You have truly done it.
I have not been one to get heavily involved in politics, but this year, I couldn’t help myself. The reason is you, Bernie Sanders. You have reminded me that I have a voice, and my voice is heard.
You need to know, Mr. Sanders, that in the past, my voice shattered when I spoke. I stuttered badly as a child, because I was not secure in my skin. I grew up in an upper middle class neighborhood in California as part of a working poor class family. My family and I were considered strange – Mexicans that were a nuisance who would not amount to anything (even though we were Argentine; no offense to anyone who is Mexican or Hispanic reading this). I did not feel accepted, liked, normal, and especially, heard. I had no voice then. It was not until decades later that I realized what had happened to me and to my family. Thank you, Bernie Sanders, for speaking for immigrants and the working poor. Thank you for reminding me that my voice matters, that our collective voices matter.
I am a first generation, Argentine-American who is now a United States citizen. Like most of the masses of people in this country, I believed that what I witnessed in the world around me and what I had experienced first hand was all there was or will ever be. I believed that no one had the courage to fight for what we need, what we want, what we should have and what we deserve as citizens of this country or of the world. I believed there was no way to change the corrupt system we endure year after year. I believed with every cell of my body that there was no way to change a system that has been in place for decades, even centuries. I believed that I would not see significant social change and significant betterment of society in my lifetime. You, Bernie Sanders, have taught me that I was wrong. I owe this to you and only you.
As the eldest of three children, I watched my father devolve from a fun-loving, gregarious, and funny man who was usually the life of the party into a silent, dispondant, depressed alcoholic until his untimely death of a heart attack at the age of 59. Dad worked in a book binding factory in an assembly line with no air-conditioning or heat for very little pay (he was a legal immigrant who did not speak English) and with an unrealistic production goal from management. My father was the sole breadwinner in our family and would often have to work overtime, sometimes as much as sixty hours per week. He eventually secured a job working the swing shift so he could avoid the heat from the sweltering summers and meet the production assembly-line quota. Because of this change of schedule, we only saw an exhausted version of dad on weekends. My mother was left to care for me and my siblings and hardly spent any time with her husband. We were the working poor class. Dad sacrificed his life working his ass off getting paid minimum wage or less doing a job that would drive anyone insane. I am now part of the middle class because of my father’s unrelenting dedication and sacrifice. I acknowledge that sacrifice and commitment from my papa. I have never forgotten that.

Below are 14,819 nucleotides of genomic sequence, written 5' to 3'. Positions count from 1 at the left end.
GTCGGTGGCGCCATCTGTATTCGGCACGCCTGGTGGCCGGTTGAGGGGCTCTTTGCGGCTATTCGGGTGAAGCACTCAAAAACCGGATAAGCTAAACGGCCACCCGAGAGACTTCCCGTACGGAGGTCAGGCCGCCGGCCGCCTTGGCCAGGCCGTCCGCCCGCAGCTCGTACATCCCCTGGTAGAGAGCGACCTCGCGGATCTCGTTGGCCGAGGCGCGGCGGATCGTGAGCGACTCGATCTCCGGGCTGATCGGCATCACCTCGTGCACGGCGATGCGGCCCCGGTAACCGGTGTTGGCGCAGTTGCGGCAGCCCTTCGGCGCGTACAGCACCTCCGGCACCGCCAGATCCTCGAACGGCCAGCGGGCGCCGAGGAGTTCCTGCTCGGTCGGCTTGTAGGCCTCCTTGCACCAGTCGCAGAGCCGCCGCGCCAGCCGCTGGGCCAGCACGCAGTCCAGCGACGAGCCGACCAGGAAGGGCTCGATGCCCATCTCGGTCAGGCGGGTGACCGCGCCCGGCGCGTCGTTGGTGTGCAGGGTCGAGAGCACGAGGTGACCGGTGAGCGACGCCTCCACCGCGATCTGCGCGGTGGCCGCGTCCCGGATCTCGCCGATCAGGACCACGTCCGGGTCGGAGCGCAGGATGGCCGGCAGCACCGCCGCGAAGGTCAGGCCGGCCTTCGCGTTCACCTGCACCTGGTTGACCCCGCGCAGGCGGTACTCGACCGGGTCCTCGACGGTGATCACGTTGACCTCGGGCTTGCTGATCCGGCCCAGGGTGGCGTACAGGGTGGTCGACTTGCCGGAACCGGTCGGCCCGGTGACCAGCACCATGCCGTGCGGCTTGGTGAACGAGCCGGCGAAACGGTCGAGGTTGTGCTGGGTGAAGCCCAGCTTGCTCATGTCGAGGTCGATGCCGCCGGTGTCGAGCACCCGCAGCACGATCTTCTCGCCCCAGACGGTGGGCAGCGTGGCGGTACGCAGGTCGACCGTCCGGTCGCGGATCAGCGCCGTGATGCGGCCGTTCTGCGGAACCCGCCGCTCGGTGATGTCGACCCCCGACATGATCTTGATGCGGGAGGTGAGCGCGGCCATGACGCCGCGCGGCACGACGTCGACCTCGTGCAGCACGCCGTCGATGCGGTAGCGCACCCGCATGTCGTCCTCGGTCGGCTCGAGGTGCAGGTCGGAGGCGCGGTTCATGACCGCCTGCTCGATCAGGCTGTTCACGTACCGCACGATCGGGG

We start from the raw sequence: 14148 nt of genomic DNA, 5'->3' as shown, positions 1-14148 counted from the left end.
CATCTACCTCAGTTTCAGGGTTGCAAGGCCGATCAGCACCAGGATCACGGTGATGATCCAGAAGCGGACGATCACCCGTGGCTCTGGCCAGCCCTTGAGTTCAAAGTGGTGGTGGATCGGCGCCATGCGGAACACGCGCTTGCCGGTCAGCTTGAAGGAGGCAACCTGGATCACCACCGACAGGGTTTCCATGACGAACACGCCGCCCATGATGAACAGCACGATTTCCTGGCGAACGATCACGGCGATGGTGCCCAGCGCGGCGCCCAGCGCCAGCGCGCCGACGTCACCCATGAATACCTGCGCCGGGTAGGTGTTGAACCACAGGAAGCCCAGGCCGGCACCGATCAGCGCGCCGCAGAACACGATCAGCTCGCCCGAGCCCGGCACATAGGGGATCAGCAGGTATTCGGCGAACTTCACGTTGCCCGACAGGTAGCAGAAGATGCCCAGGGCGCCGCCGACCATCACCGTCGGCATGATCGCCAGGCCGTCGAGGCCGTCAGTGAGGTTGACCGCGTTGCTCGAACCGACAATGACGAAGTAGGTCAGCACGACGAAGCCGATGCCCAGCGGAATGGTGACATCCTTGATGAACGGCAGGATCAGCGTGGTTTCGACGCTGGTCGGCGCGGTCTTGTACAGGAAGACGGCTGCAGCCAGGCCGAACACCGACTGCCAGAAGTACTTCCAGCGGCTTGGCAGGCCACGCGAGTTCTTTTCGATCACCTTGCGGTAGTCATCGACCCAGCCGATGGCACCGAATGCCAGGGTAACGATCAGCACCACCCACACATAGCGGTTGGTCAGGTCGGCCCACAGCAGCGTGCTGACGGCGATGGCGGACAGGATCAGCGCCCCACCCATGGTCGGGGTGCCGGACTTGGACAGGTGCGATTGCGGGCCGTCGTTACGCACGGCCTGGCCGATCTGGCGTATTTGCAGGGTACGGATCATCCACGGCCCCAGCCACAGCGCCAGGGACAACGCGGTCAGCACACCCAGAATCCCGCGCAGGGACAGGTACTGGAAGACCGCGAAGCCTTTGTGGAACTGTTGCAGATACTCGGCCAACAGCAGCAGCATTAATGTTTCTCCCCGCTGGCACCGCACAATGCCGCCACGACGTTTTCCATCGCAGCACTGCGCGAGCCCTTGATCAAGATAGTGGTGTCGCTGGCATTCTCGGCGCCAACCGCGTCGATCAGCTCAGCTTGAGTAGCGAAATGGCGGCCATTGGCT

Like my father, Bernie, there are many other fathers (and mothers) in this country working menial jobs where the pay is not enough to even survive month to month. This is the result of the unregulated, corrupt capitalistic system we have in place where greed flourishes and people are viewed and treated like machines for production. This is unacceptable. No person should have to work in deplorable conditions and earn a meager income. YOU, Bernie Sanders, are the only politician in a long time that has even addressed, (and much less cared about) the condition of the working poor or the immigrant, and I thank you for that. I thank you for standing up for working class families and fighting for an increase in the minimum wage in this country. June 24th would have been my father’s 82nd birthday. Below is a picture of him working at the factory. I often imagine what his life would have been like if he had been treated better at work. I wonder if he would have lived sober, if he would have not died so soon. I imagine how different my childhood might have been.
We have a long way to go in this country (and worldwide) to change or improve the systems in place that abuse and oppress people. It is your vision, Mr. Sanders, your courage and your passion that ignites the fire within each person to step up and do their part in changing our country for the better, not only for the plight of the poor and the immigrant, but also for all the other problems facing this country that you address. Thank you for your courage, your diligence, your inspiration, your unwavering conviction, your honesty and trailblazing spirit. You are the inspiration that we all needed to fight for change, to fight for freedom, to wake us out of our slumber. It is people like you who change the world for the better. You are our voice and have helped us rediscover our own voices. I sure hope you will be elected our next president, Bernie Sanders, but if you should not, I want you to know how truly grateful I am for you. And, if my father were alive today, Bernie, I picture him shedding a tear (or two) knowing there was a candidate running for president that would have heard his voice. He would have Felt the Bern, and he would have been SO INCREDIBLY GRATEFUL.
From one inspired immigrant who speaks for other immigrants,
Thank you, Bernie.
© 2016, Vilma Reynoso, vilmareynoso.com, Musings and Inspiration for Abundant Living for all Beings from One Creative Being